Jump to ContentJump to Main Navigation
Show Summary Details
More options …

International Journal of Adolescent Medicine and Health

Editor-in-Chief: Merrick, Joav

Editorial Board: Birch, Diana ML / Blum, Robert W. / Greydanus, MD, Dr. HC (Athens), Donald E. / Hardoff, Daniel / Kerr, Mike / Levy, Howard B / Morad, Mohammed / Omar, Hatim A. / de Paul, Joaquin / Rydelius, Per-Anders / Shek, Daniel T.L. / Sher, Leo / Silber, Tomas J. / Towns, Susan / Urkin, Jacob / Verhofstadt-Deneve, Leni / Zeltzer, Lonnie / Tenenbaum, Ariel


CiteScore 2018: 0.79

SCImago Journal Rank (SJR) 2018: 0.350
Source Normalized Impact per Paper (SNIP) 2018: 0.476

Online
ISSN
2191-0278
See all formats and pricing
More options …
Volume 29, Issue 2

Issues

Postnatal testosterone may be an important mediator of the association between prematurity and male neurodevelopmental disorders: a hypothesis

Timothy R. Rice
  • Corresponding author
  • Department of Psychiatry, The Icahn School of Medicine at Mount Sinai, 1 Gustave L Levy Place, Box 1230, New York, NY 10029, USA
  • Email
  • Other articles by this author:
  • De Gruyter OnlineGoogle Scholar
Published Online: 2015-09-10 | DOI: https://doi.org/10.1515/ijamh-2015-0047

Abstract

Children born premature are at risk for neurodevelopmental disorders, including autism and schizophrenia. This piece advances the hypothesis that altered androgen exposure observed in premature infants is an important mediator of the neurodevelopmental risk in males associated with prematurity. Specifically, the alterations of normative physiologic postnatal activations of the hypothalamic-pituitary-gonadal axis that occur in preterm males are hypothesized to contribute to the risk of neuropsychiatric pathology of prematurity through altered androgen-mediated organizational effects on the developing brain. The physiology of testosterone and male central nervous system development in full-term births is reviewed and compared to the developmental processes of prematurity. The effects of the altered testosterone physiology observed within prematurity outside of the central nervous system are reviewed as a segue into a discussion of the effects within the nervous system, with a special focus on autism spectrum disorders and attention deficit hyperactivity disorder. The explanatory power of this model is reviewed as a supplement to the preexisting models of prematurity and neurodevelopmental risk, including infection and other perinatal central nervous system insults. The emphasis is placed on altered androgen exposure as serving as just one among many mediators of neurodevelopmental risk that may be of interest for further research and evidence-based investigation. Implications for diagnosis, management and preventative treatments conclude the piece.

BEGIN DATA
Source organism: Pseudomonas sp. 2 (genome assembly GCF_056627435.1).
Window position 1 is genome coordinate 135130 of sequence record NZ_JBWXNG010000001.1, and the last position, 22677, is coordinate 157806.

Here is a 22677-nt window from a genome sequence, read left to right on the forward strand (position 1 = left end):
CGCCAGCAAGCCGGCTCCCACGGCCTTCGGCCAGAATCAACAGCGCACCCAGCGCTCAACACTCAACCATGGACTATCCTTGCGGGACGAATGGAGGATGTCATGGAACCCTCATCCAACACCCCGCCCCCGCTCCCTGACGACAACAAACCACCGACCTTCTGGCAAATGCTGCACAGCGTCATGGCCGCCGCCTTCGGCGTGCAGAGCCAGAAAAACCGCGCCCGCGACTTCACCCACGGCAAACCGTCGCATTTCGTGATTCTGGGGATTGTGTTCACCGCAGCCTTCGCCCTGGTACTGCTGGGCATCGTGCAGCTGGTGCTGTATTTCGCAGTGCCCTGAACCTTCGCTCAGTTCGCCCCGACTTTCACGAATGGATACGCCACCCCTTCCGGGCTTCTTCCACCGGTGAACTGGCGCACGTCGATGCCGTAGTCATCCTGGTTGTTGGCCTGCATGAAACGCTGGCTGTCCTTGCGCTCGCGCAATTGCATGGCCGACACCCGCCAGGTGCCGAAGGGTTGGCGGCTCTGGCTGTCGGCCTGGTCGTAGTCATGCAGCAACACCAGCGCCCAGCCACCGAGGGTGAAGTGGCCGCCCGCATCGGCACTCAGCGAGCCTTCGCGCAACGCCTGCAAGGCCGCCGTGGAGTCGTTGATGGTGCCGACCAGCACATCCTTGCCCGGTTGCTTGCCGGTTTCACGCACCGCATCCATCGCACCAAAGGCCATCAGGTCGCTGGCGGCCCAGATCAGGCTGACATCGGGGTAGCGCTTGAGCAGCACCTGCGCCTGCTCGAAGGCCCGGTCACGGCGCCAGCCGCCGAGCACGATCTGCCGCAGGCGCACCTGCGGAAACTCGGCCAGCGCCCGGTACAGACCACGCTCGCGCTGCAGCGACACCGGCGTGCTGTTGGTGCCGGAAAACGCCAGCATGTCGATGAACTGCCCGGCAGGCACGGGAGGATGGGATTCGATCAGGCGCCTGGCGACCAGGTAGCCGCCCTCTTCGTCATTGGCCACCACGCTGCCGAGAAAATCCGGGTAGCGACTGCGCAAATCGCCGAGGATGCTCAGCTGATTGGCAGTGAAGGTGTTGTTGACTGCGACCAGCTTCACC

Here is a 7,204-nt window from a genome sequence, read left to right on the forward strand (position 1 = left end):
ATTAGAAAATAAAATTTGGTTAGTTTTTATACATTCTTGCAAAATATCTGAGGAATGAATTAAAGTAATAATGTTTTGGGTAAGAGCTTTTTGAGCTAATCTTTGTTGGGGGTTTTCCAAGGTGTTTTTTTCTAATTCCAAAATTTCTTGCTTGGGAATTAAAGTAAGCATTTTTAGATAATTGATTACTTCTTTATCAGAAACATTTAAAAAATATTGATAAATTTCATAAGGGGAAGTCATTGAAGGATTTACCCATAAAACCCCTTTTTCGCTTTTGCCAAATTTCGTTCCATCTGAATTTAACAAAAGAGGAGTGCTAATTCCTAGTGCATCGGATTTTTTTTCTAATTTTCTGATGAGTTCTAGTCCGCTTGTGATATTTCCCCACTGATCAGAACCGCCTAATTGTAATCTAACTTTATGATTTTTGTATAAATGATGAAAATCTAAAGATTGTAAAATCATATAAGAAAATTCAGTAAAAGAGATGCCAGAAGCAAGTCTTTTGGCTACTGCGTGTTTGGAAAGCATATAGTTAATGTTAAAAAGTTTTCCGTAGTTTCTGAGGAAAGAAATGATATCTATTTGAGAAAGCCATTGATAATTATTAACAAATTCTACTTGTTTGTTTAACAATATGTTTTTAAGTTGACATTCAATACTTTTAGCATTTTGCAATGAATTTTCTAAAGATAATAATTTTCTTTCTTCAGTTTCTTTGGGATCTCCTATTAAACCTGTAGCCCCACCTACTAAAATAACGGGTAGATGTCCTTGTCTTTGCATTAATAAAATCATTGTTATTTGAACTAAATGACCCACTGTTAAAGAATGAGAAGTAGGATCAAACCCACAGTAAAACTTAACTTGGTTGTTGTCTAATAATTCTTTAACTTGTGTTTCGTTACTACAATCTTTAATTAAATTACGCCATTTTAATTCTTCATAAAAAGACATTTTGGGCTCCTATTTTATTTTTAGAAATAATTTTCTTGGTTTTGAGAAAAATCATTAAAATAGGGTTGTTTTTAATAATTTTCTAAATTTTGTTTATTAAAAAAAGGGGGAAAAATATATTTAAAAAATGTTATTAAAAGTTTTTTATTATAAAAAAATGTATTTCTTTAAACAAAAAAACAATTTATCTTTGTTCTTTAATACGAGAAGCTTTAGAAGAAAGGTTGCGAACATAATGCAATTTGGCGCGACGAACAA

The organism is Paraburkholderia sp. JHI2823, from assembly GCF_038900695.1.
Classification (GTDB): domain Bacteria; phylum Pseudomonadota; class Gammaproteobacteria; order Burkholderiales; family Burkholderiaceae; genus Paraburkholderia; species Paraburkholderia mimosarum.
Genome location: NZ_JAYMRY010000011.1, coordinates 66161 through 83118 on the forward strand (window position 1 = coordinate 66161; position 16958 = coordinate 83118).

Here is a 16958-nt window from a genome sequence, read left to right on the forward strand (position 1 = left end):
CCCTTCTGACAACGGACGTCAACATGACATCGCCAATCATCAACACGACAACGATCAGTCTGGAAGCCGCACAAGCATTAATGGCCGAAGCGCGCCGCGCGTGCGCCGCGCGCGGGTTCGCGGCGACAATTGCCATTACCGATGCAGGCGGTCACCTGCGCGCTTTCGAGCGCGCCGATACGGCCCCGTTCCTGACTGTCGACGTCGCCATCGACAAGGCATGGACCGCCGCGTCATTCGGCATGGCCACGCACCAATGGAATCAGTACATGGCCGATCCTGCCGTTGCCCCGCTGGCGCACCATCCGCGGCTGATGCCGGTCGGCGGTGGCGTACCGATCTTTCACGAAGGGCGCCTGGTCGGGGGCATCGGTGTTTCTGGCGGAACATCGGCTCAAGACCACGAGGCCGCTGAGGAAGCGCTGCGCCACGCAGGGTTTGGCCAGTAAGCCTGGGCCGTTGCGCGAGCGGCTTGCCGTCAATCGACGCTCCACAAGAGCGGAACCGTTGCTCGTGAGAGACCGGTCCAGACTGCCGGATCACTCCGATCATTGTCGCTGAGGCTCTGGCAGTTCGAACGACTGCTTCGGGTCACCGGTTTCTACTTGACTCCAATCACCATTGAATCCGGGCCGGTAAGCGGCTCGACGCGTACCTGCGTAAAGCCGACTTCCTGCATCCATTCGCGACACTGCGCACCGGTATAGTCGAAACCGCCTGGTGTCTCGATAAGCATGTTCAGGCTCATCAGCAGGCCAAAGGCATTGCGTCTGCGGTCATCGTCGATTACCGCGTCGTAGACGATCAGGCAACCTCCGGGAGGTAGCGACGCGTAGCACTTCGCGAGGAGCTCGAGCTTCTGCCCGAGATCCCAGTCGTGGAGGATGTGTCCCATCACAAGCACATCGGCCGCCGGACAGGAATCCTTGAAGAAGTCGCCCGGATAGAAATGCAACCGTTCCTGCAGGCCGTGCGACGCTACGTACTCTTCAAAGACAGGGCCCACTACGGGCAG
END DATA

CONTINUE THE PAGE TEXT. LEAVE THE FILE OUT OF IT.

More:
Keywords: attention deficit hyperactivity disorder; developmental disorders; men’s mental health; prematurity; testosterone

References

  • 1.

    Kugelman A, Colin AA. Late preterm infants: near term but still in a critical developmental time period. Pediatrics 2013;132:741–51.CrossrefGoogle Scholar

  • 2.

    Adams-Chapman I. Neurodevelopmental outcome of the late preterm infant. Clin Perinatol 2006;33:947–64.CrossrefPubMedGoogle Scholar

  • 3.

    Johnson S, Marlow N. Preterm birth and childhood psychiatric disorders. Pediatr Res 2011;69(5 Pt 2):11R–8R.Google Scholar

  • 4.

    Buchmayer S, Johansson S, Johansson A, Hultman CM, Sparén P, et al. Can association between preterm birth and autism be explained by maternal or neonatal morbidity? Pediatrics 2009;124:e817–25.CrossrefPubMedGoogle Scholar

  • 5.

    Nosarti C, Reichenberg A, Murray RM, Cnattingius S, Lambe MP, et al. Preterm birth and psychiatric disorders in young adult life. Arch Gen Psychiatry 2012;69:E1–8.PubMedGoogle Scholar

  • 6.

    Pringsheim T, Sandor P, Lang A, Shah P, O'Connor P. Prenatal and perinatal morbidity in children with Tourette syndrome and attention-deficit hyperactivity disorder. J Dev Behav Pediatr 2009;30:115–21.PubMedCrossrefGoogle Scholar

  • 7.

    Lindström K, Lindblad F, Hjern A. Preterm birth and attention-deficit/hyperactivity disorder in schoolchildren. Pediatrics 2011;127:858–65.PubMedCrossrefGoogle Scholar

  • 8.

    Grisham JR, Fullana MA, Mataix-Cols D, Moffitt TE, Caspi A, et al. Risk factors prospectively associated with adult obsessive-compulsive symptom dimensions and obsessive-compulsive disorder. Psychol Med 2011;41:2495–506.CrossrefPubMedGoogle Scholar

  • 9.

    Pasamanick B, Kawi A. A study of the association of prenatal and paranatal factors with the development of tics in children; a preliminary investigation. J Pediatr 1956;48:596–601.CrossrefPubMedGoogle Scholar

  • 10.

    Burd L, Severud R, Klug MG, Kerbeshian J. Prenatal and perinatal risk factors for Tourette disorder. J Perinat Med 1999;27:295–302.PubMedGoogle Scholar

  • 11.

    Klug MG, Burd L, Kerbeshian J, Benz B, Martsolf JT. A comparison of the effects of parental risk markers on pre- and perinatal variables in multiple patient cohorts with fetal alcohol syndrome, autism, Tourette syndrome, and sudden infant death syndrome: an enviromic analysis. Neurotoxicol Teratol 2003;25:707–17.PubMedCrossrefGoogle Scholar

  • 12.

    Motlagh MG, Katsovich L, Thompson N, Lin H, Kim Y-S, et al. Severe psychosocial stress and heavy cigarette smoking during pregnancy: an examination of the pre- and perinatal risk factors associated with ADHD and Tourette syndrome. Eur Child Adolesc Psychiatry 2010;19:755–64.CrossrefPubMedGoogle Scholar

  • 13.